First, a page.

Close-up detail of lichen encrusted stone flower found on tomb at Bonaventue Cemetery near Savannah, Georgia, USA.

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Bonaventure Cemetery

Top choice in Savannah

Less than a 10-minute drive east of Savannah’s Historic District you’ll find one of the most peaceful, quiet, green escapes tucked away next to the Wilmington River. A massive graveyard might not seem like the kind of place you want to spend your day, but one visit to Bonaventure Cemetery is bound to change your mind.

No visit to Savannah is complete without a stroll through this serene and beautiful outdoor setting. Take a picnic (plus some sunscreen and insect repellant in the summer months) and find a shady spot to enjoy it amongst larger-than-life oak trees decked out in Spanish moss. The soundtrack here is straight out of a meditation playlist, but even better because the birds chirping and the bugs buzzing are the real deal.


What started as a colonial plantation owned by English Colonel John Mullryne and his family is now a public cemetery, where locals can purchase their own plots. In 1846, Bonaventure was opened as Evergreen Cemetery on 70 acres of the original Bonaventure Plantation, at a time when the city’s other cemeteries were quickly filling up. Designed as a traditional Victorian cemetery, Evergreen was bought by the City of Savannah in the early 1900s, expanded on, and then later renamed.

Southern folklore says the only way to be buried at Bonaventure Cemetery is if you die there, but we were able to confirm that that creepy tidbit of information isn’t true. At Bonaventure, you can even get married for a fee if an outdoor wedding amongst the dead is your thing (all weddings must be registered within the Department of Cemeteries).

Famous residents

When it comes to celebrity tombs, there are a few scattered throughout Bonaventure. Namely, Johnny Mercer — a lyricist known for the song “Moon River” and a co-founder of Capitol Records.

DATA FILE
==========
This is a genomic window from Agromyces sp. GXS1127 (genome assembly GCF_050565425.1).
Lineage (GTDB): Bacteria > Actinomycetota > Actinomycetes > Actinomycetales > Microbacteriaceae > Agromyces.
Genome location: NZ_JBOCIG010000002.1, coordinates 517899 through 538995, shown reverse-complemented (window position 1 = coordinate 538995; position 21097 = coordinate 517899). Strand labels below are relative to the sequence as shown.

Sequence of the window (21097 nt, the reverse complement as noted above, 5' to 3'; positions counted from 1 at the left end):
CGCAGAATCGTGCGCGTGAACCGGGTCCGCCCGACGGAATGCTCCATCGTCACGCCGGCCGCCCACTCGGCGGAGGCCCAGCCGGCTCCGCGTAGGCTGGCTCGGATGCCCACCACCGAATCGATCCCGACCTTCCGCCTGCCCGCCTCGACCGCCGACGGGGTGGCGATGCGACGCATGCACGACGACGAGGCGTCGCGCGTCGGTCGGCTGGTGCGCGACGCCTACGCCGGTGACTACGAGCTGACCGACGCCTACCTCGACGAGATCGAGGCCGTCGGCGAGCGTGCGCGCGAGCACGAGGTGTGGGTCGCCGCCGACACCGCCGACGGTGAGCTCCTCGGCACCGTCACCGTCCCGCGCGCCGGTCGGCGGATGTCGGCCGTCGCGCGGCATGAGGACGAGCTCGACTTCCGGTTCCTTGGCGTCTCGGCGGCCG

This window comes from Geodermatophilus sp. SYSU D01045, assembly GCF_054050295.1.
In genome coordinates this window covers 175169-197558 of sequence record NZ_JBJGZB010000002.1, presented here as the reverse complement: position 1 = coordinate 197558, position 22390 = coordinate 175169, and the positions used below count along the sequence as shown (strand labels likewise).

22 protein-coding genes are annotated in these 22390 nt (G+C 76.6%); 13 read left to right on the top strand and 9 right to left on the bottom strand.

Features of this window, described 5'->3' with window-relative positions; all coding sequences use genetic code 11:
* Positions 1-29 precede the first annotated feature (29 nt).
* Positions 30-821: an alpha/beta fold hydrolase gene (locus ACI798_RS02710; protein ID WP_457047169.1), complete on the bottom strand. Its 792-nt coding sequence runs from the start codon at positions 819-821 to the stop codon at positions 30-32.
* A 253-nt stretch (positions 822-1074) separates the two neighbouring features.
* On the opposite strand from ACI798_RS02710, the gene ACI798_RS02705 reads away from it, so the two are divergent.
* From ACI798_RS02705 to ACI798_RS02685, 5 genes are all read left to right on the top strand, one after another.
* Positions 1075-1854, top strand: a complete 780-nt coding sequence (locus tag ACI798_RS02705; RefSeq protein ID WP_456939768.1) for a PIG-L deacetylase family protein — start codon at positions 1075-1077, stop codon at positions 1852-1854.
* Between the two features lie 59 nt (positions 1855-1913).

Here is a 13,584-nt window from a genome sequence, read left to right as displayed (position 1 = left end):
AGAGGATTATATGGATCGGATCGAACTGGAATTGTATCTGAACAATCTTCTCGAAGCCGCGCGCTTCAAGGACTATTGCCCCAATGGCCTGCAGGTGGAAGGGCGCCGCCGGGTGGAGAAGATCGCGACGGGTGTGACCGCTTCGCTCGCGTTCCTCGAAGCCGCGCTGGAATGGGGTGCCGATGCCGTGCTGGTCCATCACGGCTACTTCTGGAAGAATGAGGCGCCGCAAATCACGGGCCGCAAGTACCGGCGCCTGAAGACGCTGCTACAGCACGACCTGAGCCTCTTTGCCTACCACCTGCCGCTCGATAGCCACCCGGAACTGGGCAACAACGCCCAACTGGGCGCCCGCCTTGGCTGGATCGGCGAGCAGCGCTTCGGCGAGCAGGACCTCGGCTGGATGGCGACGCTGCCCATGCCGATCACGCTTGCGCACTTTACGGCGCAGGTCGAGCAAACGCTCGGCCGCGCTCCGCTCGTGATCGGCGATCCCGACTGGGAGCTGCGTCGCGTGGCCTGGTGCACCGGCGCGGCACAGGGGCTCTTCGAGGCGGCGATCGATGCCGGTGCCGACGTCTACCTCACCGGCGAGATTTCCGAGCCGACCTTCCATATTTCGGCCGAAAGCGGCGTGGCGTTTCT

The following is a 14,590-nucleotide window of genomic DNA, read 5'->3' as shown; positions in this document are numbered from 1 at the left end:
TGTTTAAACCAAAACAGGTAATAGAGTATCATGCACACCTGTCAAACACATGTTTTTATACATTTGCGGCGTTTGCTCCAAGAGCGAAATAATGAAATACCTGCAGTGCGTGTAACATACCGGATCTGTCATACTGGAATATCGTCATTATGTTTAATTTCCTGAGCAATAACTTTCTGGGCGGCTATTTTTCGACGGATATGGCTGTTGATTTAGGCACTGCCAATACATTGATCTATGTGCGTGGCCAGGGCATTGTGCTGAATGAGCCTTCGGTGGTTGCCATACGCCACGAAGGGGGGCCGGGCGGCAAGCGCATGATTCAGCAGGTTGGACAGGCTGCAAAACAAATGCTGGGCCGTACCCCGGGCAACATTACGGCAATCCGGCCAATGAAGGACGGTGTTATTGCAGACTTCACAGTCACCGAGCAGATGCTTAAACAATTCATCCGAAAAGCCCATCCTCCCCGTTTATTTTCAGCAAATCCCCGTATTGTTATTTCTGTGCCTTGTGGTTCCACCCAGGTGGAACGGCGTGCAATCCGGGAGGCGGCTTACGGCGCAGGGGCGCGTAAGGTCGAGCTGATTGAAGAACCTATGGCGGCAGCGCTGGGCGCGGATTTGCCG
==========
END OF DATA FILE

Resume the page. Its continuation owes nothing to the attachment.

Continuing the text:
Although he died in Hollywood, Mercer was born in Savannah and so he was buried at Bonaventure in 1976. The cemetery was also featured in John Berendt’s famed 1994 novel, Midnight in the Garden of Good and Evil, and then again in the namesake film directed by Clint Eastwood.

The Bonaventure Historical Society started in 1992, the idea conceived by a retired Savannah teacher and his friends. The Society’s mission is to maintain the preservation and conservation of the cemetery with volunteers working at the Visitors’ Center and giving free guided tours on the weekends.

A road lined with live oaks and azaleas in Bonaventure Cemetery in Savannah
A road lined with live oaks and azaleas in Bonaventure Cemetery in Savannah © Land by Sea / Getty Images

Best time to visit Bonaventure Cemetery

Admission to Bonaventure is free as are the guided tours of the 100-acre property. The rainy season in Savannah lasts from the end of May to mid-September, peaking in early August, so if you’re visiting in the summer plan accordingly; an umbrella, rain boots, and maybe a light jacket will do the trick.

And let’s not forget that coastal Southern heat – the hottest day of the year in Savannah is July 22 with an average high of 91F. Make sure you drink lots of water (and maybe even bring a cooler!) if you plan to spend extended periods of time outdoors in the warmer months.

Ready to learn? You can download the site’s mobile app on your phone for a self-guided tour and visit the graves of Mercer and poet Conrad Aiken at your leisure. You can also buy an illustrated map for just $8.

It might be surprising that one of the most visited gravesites at Bonaventure is that of Little Gracie Watson, the daughter of Wales J. and Frances Watson. The family, originally from Massachusetts, managed the Pulaski Hotel downtown in Johnson Square and Little Gracie was often seen playing at the property. She died a couple of days before Easter at just six years old.

People flock to visit her grave and it’s said that sometimes, late at night, her ghost is spotted skipping through the plants at Johnson Square near where the Pulaski Hotel once stood.

Private tours of Bonaventure are available for non-profits as well as school groups with a minimum of 10 people. Local tour companies offer tours for smaller groups, as well.

Getting there

From Savannah’s Historic District, you can get to Bonaventure by car, ride service, bus (take Line 10 at Oglethorpe & Abercorn EB and get off at Georgia & Bonaventure SB; it’s a 15-minute walk from the dropoff point so the journey would be about 36 minutes total) or on foot. The walk is long, though, and will take approximately an hour and 20 minutes.

Nearby hotels/restaurants

If you’re visiting Savannah for the first time, your best bet is to stay in a hotel in the Historic District, which is roughly three miles away. The Kimpton Brice Hotel is a great dog-friendly option. Mansion on Forsyth Park and Perry Lane Hotel are both a bit more luxurious.

After a long day of exploring, settle in for a magical sunset at The Wyld Dock Bar. Just 10 minutes from Bonaventure Cemetery, the Wyld is outdoors and on the water. Toast with a local beer to the living (or the dead) as you watch the sun disappear into the marsh.